An expansive presence, they twinkle and they smile with delight and warmth.
They can never stay for long, but while they are here it’s like time stands still, leaving the earth spinning inside, releasing butterflies and robins and other winged dreams to flight once more.
For in the heart of the winter solstice, the laying in of firewood, the planning by the hearth is the promised pulse of birth; that of our Christ child, His passion, the waited-for rebirth of spring.
For the Norse it meant the rebirth of the Sun Goddess.
And so this spring, I shall ride. And I hope you will come along and ride with me. Remembering the paths of our mothers and charting our own. Remembering our age old call to be stewards of this bold beautiful earth.
O Christmas Tree, O Christmas Tree, How lovely are your branches. How evergreen.
Anne Poarch • Founder • Basket & Bike
Fall feels like the perfect time to glide. Maybe we are stepping out into a brilliant crisp day wearing cognac suede boots, or riding bikes along leaf littered paths, a satisfying crunch reverberating beneath tires that flatten acorns, foliage, and send butterflies fluttering in their wake. The day opens wide before us, an endless promise with baskets of sunshine to collect before the retreat to winter. Just now, if you bike past the cotton fields near Shirley Plantation and Upper Shirley Vineyards all will appear as snow on the distant horizon or clouds on the ground. October is a month of profound change in Virginia. We see it on trees, giving off the last of their fruits as leaves start to turn, on doorsteps giving shelter to pumpkins and gourds, and shoulders layering the fresh sweater or favorite scarf. We feel it in the air as cool mornings give way to the rich warmth of a sunny afternoon. October has also given me the opportunity to think about discovery and exploration, and to share the story of Virginia's land and the James River on our Signature Tour, A Journey Along the James. Biking 14 miles along the Virginia Capital Trail, ending with lunch and a wine tasting at Upper Shirley Vineyards, riders hear stories of our collective history and learn how science is making a difference at VCU Rice Rivers Center, where we make a stop, listening for the sounds of nature, and learning how environmental science is being practiced right along the banks of the James River.
In another brush with that exploration the Liaison Committee of The Science Museum of Virginia invited me to speak to their group about Basket & Bike; as a creator, an entrepreneur, and a business owner. As I thought about the best way to deliver my message I turned to my journal, and to that spark that so often finds place on my pages, for inspiration. Here follows some of what I shared with the committee. I am looking forward to taking 15 of these women on their own bicycle excursion along the Virginia Capital Trail followed by lunch at Upper Shirley Winery Restaurant in November, and giving $225 to science, the James River Association and The Science Museum of Virginia.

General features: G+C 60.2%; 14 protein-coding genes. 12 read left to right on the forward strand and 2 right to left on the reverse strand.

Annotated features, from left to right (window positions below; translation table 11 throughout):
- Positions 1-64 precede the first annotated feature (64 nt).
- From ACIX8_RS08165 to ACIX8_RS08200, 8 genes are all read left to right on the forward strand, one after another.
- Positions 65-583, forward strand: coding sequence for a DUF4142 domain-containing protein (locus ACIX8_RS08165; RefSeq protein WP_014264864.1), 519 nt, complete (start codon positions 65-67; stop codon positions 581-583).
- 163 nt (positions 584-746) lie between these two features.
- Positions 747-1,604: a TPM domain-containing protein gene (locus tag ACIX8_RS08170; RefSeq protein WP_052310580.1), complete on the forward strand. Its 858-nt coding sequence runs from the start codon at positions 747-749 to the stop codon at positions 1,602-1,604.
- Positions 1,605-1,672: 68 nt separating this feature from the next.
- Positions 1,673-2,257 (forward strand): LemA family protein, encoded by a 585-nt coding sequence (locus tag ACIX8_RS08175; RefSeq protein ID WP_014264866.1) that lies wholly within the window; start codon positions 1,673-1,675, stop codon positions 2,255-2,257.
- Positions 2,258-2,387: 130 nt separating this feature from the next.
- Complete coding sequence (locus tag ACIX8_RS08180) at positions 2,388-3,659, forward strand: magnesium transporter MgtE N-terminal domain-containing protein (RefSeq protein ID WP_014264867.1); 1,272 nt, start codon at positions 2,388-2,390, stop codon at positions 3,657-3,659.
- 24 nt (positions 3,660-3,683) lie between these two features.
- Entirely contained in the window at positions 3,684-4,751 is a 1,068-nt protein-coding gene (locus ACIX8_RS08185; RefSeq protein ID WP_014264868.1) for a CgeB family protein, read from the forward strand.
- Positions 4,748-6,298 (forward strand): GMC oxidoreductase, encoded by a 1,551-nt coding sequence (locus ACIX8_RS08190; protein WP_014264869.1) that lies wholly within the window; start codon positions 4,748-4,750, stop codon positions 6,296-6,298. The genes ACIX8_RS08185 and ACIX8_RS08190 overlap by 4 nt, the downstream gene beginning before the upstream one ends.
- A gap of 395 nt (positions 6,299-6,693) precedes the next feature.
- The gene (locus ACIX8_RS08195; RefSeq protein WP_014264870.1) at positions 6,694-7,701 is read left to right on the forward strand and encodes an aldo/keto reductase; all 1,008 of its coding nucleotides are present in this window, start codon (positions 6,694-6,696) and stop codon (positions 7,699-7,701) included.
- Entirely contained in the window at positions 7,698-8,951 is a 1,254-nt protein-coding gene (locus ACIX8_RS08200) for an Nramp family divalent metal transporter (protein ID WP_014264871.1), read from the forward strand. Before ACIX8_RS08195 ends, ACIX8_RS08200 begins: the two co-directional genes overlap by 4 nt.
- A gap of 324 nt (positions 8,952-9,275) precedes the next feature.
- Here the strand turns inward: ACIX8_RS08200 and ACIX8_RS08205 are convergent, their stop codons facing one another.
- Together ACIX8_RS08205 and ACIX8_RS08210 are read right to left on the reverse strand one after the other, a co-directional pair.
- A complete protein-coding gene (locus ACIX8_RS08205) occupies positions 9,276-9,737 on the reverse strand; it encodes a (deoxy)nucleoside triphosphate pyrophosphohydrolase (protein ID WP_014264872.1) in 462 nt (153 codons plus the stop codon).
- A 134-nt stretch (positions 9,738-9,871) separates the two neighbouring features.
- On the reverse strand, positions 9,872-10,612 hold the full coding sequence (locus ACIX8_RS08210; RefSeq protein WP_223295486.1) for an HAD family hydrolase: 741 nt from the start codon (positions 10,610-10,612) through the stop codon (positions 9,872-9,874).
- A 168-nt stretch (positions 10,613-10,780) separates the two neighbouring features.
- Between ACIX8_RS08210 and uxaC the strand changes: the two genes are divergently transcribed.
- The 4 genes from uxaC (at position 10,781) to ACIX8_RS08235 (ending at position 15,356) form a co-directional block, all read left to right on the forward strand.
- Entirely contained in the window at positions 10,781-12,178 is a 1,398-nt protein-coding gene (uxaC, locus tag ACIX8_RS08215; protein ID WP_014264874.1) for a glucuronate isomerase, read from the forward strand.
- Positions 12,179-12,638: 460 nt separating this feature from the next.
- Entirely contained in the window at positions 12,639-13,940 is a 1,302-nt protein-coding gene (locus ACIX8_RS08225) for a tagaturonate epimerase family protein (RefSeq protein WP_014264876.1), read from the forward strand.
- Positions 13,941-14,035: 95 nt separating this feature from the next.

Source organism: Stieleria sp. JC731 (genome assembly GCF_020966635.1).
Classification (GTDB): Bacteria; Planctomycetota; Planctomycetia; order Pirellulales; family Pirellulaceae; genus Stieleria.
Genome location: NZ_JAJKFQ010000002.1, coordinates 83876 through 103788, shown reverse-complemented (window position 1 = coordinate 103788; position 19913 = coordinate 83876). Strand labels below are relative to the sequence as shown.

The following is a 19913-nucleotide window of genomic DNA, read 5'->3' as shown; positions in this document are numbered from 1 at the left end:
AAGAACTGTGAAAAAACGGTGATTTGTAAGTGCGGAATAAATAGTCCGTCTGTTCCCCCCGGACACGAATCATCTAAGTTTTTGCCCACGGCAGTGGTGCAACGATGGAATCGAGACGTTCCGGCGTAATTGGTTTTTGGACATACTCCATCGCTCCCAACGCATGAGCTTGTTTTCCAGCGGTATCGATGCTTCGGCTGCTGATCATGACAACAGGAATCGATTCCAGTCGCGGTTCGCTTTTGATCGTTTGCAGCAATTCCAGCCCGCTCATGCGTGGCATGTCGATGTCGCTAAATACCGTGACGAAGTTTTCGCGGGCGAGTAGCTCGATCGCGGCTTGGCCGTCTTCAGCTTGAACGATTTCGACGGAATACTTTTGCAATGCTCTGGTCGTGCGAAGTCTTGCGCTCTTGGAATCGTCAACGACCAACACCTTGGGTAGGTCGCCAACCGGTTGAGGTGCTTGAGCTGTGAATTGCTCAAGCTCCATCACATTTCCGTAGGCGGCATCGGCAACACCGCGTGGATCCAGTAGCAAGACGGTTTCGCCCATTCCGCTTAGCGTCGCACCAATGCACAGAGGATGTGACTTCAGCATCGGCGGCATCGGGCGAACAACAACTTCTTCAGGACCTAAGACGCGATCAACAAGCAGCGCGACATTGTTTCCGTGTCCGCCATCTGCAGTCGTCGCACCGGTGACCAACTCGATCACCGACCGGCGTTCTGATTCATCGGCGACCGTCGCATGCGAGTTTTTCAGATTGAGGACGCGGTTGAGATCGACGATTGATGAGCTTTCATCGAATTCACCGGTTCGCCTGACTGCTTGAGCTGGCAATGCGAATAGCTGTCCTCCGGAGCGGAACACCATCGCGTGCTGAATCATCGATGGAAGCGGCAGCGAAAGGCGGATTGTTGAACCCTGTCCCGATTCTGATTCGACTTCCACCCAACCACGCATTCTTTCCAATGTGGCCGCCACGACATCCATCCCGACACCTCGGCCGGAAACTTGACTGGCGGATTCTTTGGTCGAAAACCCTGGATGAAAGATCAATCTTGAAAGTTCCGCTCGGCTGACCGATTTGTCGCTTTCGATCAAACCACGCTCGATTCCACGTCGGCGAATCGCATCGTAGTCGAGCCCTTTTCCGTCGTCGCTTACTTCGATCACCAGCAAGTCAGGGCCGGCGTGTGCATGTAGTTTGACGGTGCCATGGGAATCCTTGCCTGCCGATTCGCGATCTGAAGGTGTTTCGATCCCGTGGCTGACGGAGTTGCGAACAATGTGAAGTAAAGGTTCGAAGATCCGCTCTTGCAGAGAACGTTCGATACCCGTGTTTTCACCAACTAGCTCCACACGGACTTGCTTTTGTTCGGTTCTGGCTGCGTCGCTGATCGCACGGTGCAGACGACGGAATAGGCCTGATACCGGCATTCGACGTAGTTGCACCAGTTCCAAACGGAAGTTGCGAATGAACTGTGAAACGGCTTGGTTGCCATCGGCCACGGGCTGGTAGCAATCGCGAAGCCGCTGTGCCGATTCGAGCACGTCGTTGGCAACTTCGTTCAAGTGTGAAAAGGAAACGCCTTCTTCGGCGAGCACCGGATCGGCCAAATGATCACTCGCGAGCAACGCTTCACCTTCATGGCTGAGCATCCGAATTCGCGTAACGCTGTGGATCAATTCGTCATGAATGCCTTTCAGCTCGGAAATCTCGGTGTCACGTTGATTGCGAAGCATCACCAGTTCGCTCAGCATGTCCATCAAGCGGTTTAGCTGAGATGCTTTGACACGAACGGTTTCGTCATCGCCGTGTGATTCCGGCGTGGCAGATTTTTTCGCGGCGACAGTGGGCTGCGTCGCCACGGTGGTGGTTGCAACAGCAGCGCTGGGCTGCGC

Science, to me, is how we understand our world - all that’s in it, how all the pieces fit together, our place in the wider cosmos. It’s about asking questions, searching for answers and then sharing with each other what we’ve learned. It’s a journey, really, because we’ll always have more questions to answer, more knowledge to share. We’ll always have more to learn.
That, in a nutshell, is how I came up with the idea for Basket & Bike. My bike opened new worlds to me - new places to discover, so much to learn. And, as I pedaled my way across each little journey, there was so much I wanted to share. I believed others would want to come along for the ride. And, since it’s all about discovery, the basket seemed somehow important to me.
It’s a symbol of the things we take with us - a snack, some cold water, a journal and pen, a scarf - as well as the things we might bring home. A pine cone from a roadside picnic stop at the edge of the forest on a summer’s day. A clutch of colorful leaves in autumn. A book about life on a Virginia plantation four centuries ago on the James. A scallop shell, the Chesapeactan Jeffersonious - our state fossil (did you know we had one?), the size of a dinner plate, found by the shore.
Basket & Bike is a chance for recreation, exercise and good times with friends. It’s also something more. It’s a new way of looking at the beauty around us. A new way of looking at the history that shaped our Commonwealth, and our nation. A new way of looking at ourselves.
Rolling along quietly at twelve miles per hour, you see things you might miss from the car. The laughter of children playing in the schoolyard. A bevy of wild turkeys picking at a freshly cut field of corn. A great blue heron arcing across the sky with the grace of eternity beneath her wings. Our minds are made to ask questions, and to probe for understanding and thought.